In the Caro-Kann, white dictates the speed and sharpness of play. The exchange Caro-Kann typically shies away from tactical/aggressive positions. In the advance bf5, white can play h4 which leads to very aggressive, open, and tactical games for both white and black. You're likely looking for the Advance c5 which is a little more forcing for black that you'...


3

In response to: 4.c3. This outright loses a pawn to 4...Nxe4. I have a hard time believing White will play this often. 4.Nc3. This move is tame, effectively accepting a symmetrical position with minimal advantage if Black plays 4...Bc5. Black does not have to acquiesce and could play 4...Nxe4 5. Nxe4 d5 giving Black easy development and a comfortable game. ...


3

The Traxler counter-attack starts if White plays Ng5 in this position. [FEN "r1bqkb1r/pppp1ppp/2n2n2/4p3/2B1P3/5N2/PPPP1PPP/RNBQK2R w KQkq - 4 4"] 1. Ng5 Without Ng5, there is no Traxler counter-attack. I think that 1.e4 e5 is not the best way of preparing an attacking and aggressive battle with Black. That is why I play 1.e4 c5 and go for the ...


3

First, to address your question, "So if I commit to the KIA with 3.d3 and my opponent plays 3...d6, not allowing any e5 push, I should just open up the position and be left with a slightly worse opening?" - I am tempted to say yes, play something else in this case but in no way you are "worse" after losing a tempo after, say, d2-d3 ...


3

There's a concept in chess called the equilibrium. Basically, things start off more or less equal, and both sides try to upset the equilibrium in their favour (i.e., gain an advantage). If one side makes a mistake and upsets the equilibrium in their opponent's favour, then their opponent is "justified" in playing in some way to capitalize on this ...


2

I agree with @DavidH, the best technical description is multiple (consecutive) zwischenzugs. As for a more specific term, I don't know an established one either, so maybe it's time to invent one. I propose to call the scenario you describe a caterpillar (line), after the famous picture book by Eric Carle, The Very Hungry Caterpillar. According to Wikipedia: ...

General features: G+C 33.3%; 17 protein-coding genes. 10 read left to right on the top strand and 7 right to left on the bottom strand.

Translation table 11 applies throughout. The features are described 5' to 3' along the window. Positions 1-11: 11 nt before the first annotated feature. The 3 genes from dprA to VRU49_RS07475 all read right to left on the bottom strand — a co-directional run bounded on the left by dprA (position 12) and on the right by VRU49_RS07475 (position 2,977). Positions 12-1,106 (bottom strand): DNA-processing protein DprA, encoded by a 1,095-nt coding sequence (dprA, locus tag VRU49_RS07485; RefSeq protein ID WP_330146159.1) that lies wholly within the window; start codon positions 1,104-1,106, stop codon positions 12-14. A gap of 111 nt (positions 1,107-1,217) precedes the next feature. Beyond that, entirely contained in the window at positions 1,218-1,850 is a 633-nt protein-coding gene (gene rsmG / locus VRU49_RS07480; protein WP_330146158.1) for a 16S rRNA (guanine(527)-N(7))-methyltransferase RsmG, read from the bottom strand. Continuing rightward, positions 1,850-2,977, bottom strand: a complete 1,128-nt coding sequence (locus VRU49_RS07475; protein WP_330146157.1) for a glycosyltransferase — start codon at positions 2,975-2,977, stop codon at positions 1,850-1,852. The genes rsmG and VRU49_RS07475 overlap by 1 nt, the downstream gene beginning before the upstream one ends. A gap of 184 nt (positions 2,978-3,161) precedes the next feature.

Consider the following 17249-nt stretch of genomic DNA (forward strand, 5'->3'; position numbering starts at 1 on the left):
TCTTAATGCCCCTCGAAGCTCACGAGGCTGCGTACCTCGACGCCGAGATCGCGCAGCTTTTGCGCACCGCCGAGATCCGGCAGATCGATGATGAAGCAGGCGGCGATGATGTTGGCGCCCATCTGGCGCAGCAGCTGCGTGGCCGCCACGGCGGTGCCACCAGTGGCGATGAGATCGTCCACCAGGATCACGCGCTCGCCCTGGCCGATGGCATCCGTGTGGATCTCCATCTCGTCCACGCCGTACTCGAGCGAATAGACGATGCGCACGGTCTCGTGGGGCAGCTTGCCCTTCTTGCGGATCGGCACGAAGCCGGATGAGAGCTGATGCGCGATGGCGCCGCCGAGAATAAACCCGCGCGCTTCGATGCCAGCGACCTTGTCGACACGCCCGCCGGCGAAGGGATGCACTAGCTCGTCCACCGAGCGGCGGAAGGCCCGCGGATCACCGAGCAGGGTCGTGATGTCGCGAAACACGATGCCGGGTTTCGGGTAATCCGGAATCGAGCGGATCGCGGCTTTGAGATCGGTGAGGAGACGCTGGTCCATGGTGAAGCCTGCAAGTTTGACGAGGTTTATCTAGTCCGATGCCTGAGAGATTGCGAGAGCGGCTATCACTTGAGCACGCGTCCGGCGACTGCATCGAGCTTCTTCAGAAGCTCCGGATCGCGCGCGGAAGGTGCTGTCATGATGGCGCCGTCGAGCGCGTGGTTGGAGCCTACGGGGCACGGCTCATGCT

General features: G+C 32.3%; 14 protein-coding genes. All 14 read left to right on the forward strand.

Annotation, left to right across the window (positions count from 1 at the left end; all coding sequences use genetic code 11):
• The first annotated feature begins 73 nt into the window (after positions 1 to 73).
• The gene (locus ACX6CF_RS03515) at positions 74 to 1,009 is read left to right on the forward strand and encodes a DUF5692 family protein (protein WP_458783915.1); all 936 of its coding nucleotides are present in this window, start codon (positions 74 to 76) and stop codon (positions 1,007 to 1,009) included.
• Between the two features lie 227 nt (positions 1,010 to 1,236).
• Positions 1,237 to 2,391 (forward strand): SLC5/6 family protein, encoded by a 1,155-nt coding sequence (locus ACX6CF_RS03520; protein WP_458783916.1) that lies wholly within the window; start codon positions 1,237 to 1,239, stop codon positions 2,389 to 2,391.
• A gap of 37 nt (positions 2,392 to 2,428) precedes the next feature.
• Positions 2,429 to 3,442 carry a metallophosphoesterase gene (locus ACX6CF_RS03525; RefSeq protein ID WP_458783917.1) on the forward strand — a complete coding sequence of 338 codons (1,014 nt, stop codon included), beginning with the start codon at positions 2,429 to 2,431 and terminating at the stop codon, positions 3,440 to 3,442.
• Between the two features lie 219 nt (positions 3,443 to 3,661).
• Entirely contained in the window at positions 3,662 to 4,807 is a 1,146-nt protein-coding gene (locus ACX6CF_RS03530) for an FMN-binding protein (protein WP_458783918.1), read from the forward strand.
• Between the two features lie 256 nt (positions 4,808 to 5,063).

2

It would be an example of repeated Zwischenzugs, where instead of making the expected move (a recapture), each player makes an intermediate move—capturing a different piece. Zwischenzug is a general expression applying to any intermediate move; I don’t know if there is a more specific term for the scenario you describe.


2

I have found a nice line as Black which gives excellent attacking chances and rapid development at the cost of a double pawn. The line can be reached via the two-knights or classical mainline variations of the Caro-Kann and include playing Nf6, where it can be captured with a check. An example would be 1. e4 c6 2. d4 d5 3. Nc3 dxe4 4. Nxe4 Nf6 5. Nxf6+ exf6. ...


1

As far as I know, the short answer is no. I am no expert on the theoretical part and I will not go into it because it will require more research. What I do assume is that any player who plays the Alekhine Defense with the Black pieces has studied the Four Pawns Attack. Thus, it makes more sense to me from a human and psychological point of view to choose ...